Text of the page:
Following two selection competitions held in Rotterdam this month, the Dutch gymnastics federation named the four women who will represent the Netherlands at the Olympic Games in Tokyo, including 2016 teammates Eythora Thorsdottir, Vera van Pol, Lieke Wevers, and reigning beam champion Sanne Wevers.
In the end, the selection committee went with experience and individual potential over what was best for the team, especially with the inclusion of Sanne Wevers, who will contribute on only two events, including beam, where she has looked strong in the trial competitions (though not at her 2016 potential), and bars, where she earned just a 9.833 and an 11.275 at the two Rotterdam meets.
Essentially, she’s going because they expect she’ll be a contender in the beam final, with the ability to contribute on beam for the team basically just a bonus. In this team configuration, it’s hard to justify someone who maybe could make one individual final, but given that it’s the reigning Olympic beam champion we’re talking about, it’s also hard to justify leaving someone like that at home. On the numbers alone, she wouldn’t have made my team, but I understand why the Dutch program prioritized her, especially when the team doesn’t look likely to make the team final regardless of who else would go in Wevers’ place.
Van Pol and Thorsdottir finished first and second at the latest trial, but Thorsdottir didn’t compete at the first trial, while van Pol finished sixth there. Lieke Wevers, meanwhile finished fourth at the second trial, and second at the first trial. The two others in most serious contention were Naomi Visser, who was third at both trials, and Elisabeth Geurts, who won the first trial, but bombed bars in the most recent meet, finishing eighth.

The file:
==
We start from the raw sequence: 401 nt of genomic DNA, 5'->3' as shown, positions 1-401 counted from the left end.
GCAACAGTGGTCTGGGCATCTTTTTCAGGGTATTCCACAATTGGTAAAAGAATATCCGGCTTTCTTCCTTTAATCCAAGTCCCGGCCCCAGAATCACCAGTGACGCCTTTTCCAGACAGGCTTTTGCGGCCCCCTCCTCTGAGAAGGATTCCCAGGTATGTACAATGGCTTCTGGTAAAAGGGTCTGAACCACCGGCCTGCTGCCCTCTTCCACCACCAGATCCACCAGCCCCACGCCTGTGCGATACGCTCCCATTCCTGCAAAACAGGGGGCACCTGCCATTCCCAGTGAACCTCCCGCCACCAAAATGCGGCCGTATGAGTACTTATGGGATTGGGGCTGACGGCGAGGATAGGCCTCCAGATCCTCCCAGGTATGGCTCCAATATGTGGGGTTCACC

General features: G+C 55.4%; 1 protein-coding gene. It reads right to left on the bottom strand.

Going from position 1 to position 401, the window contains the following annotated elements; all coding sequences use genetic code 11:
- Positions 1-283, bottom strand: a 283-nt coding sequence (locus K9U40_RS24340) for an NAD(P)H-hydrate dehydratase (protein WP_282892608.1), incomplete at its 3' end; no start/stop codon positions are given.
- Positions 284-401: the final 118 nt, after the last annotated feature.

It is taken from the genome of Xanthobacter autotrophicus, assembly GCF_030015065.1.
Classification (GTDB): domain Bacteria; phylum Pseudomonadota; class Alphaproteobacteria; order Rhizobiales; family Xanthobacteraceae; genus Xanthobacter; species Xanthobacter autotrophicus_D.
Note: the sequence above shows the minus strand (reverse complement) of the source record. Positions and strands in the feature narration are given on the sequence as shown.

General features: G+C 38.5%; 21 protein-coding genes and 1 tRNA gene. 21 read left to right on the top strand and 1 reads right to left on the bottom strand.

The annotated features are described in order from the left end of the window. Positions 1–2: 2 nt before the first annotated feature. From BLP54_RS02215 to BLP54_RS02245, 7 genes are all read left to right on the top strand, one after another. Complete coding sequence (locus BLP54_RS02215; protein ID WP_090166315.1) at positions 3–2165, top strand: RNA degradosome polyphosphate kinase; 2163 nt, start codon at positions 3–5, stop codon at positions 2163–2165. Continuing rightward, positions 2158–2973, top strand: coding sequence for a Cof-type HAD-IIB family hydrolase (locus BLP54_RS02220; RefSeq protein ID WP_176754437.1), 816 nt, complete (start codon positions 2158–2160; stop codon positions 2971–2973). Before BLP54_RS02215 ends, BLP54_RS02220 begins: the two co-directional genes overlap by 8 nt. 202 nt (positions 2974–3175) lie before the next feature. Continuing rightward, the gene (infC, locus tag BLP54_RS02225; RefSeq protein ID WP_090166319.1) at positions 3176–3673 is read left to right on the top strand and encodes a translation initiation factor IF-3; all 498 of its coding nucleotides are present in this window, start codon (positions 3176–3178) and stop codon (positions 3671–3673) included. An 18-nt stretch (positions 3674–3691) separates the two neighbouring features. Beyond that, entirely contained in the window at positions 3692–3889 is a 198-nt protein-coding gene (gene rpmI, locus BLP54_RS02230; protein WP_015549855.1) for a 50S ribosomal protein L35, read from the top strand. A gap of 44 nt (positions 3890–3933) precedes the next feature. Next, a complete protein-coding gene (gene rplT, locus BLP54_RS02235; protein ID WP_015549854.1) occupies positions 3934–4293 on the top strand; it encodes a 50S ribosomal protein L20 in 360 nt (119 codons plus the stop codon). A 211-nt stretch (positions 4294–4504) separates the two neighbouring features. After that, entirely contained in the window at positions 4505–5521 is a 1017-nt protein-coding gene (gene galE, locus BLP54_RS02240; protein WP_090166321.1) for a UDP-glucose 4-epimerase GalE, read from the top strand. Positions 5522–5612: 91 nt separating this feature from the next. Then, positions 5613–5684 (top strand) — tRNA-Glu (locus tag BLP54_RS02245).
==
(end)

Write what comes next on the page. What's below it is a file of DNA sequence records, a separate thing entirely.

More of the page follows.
I don’t know if I entirely understand the selection process, because the all-around rankings were all over the place, and no one stood out so much on any single event that it made the process difficult, to say the least, and I wouldn’t be surprised if the selection committee just ended up going with the experienced 2016 Olympians over anyone else.
The problem is that no one was consistent between the two meets, so an already tricky team situation with so many athletes at more or less the same level was made even more difficult as no one hit at a hundred percent. Going by sheer all-around ranking alone when combining scores from the competitions, you’d get van Pol, Thorsdottir, and Geurts, and as a plus, Geurts won vault by a significant margin at both meets, yet Wevers – while weaker than those three and scoring lower overall – competed similarly between the two.
If you go by combined totals, van Pol and Wevers come out on top, so I assume that’s actually what determined the team, and then Thorsdottir got the third spot for being the most well-rounded competitor with the highest all-around scoring potential.
The men did not qualify a full team to the Games this year, though the program qualified two individuals, with Bart Deurloo making it via the all-around competition at world championships in 2019 while Epke Zonderland qualified on high bar through the world cup series.
Article by Lauren Hopkins